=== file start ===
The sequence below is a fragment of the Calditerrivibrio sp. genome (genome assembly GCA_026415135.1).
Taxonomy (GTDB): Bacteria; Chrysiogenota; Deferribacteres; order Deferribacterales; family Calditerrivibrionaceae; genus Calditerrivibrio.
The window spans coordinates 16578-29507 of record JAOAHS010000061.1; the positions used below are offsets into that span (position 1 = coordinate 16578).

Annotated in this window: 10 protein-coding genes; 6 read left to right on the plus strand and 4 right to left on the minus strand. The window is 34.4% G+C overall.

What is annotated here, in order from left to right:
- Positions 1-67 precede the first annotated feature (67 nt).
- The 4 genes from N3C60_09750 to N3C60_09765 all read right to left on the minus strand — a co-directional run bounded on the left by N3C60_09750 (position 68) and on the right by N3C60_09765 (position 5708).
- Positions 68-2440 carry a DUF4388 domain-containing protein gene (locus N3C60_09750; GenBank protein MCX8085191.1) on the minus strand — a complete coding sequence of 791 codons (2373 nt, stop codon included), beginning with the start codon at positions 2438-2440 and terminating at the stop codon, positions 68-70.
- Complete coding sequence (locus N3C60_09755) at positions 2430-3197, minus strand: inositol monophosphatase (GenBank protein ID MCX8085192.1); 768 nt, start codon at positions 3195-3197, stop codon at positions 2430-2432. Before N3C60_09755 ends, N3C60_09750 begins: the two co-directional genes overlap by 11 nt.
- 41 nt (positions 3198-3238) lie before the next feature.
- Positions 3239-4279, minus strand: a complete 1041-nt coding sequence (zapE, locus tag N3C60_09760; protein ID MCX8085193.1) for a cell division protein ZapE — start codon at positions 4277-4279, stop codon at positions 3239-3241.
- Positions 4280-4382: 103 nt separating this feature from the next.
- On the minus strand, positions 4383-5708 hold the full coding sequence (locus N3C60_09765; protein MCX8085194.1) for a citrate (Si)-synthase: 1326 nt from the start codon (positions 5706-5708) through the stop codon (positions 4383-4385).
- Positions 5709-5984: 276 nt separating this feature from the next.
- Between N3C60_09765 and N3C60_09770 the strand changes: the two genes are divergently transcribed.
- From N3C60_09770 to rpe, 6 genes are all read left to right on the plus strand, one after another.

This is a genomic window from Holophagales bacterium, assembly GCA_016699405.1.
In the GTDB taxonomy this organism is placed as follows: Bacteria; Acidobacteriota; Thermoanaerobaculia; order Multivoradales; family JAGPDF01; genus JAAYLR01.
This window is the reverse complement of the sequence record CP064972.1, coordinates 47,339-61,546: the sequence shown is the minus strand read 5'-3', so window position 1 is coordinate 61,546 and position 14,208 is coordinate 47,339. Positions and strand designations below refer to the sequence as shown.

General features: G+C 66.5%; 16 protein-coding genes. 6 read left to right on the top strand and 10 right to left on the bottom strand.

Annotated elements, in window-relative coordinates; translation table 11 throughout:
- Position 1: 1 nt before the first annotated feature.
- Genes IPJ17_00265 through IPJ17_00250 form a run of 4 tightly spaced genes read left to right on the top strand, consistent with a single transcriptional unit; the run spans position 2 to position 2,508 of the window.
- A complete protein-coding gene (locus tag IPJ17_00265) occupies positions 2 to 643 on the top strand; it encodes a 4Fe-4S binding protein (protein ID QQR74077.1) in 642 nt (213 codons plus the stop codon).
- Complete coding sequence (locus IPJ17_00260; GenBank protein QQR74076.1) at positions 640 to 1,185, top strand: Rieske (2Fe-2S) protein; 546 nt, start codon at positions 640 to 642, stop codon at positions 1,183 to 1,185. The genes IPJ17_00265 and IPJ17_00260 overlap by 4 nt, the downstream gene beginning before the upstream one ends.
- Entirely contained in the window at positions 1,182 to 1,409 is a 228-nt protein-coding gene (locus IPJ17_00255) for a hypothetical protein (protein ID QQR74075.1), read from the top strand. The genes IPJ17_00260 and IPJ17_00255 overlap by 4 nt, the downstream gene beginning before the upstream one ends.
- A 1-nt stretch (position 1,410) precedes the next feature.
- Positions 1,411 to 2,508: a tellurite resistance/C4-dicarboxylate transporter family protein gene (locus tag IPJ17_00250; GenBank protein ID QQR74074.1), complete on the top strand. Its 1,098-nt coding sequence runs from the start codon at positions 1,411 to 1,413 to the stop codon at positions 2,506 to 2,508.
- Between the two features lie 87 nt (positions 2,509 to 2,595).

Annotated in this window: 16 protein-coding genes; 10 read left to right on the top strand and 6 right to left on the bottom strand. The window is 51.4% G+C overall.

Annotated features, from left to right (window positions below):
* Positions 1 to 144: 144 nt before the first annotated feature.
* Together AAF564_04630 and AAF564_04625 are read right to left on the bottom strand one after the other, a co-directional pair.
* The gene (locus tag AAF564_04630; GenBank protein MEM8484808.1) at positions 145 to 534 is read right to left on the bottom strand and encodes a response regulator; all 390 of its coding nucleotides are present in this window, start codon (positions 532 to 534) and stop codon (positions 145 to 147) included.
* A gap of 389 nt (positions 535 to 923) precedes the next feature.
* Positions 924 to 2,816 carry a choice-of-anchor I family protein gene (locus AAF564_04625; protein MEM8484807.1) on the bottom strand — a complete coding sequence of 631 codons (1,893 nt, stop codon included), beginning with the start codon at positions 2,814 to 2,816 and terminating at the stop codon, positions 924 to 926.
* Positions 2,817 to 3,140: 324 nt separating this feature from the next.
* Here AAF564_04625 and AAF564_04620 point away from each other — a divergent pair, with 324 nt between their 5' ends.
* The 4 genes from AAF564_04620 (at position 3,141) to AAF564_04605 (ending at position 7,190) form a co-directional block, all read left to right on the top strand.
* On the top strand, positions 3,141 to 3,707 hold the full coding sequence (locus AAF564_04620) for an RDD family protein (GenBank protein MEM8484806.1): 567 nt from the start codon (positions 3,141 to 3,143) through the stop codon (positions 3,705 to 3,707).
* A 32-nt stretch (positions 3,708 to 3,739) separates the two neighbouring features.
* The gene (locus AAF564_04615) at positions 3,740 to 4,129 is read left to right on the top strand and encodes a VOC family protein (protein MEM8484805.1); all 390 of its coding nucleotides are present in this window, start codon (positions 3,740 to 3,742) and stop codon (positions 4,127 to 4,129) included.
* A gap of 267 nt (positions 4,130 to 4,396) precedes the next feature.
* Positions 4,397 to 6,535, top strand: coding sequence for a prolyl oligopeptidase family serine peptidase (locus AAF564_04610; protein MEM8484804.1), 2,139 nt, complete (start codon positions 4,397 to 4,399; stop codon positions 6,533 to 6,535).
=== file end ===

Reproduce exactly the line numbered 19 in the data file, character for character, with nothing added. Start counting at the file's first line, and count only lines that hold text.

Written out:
This window is the reverse complement of the sequence record CP064972.1, coordinates 47,339-61,546: the sequence shown is the minus strand read 5'-3', so window position 1 is coordinate 61,546 and position 14,208 is coordinate 47,339. Positions and strand designations below refer to the sequence as shown.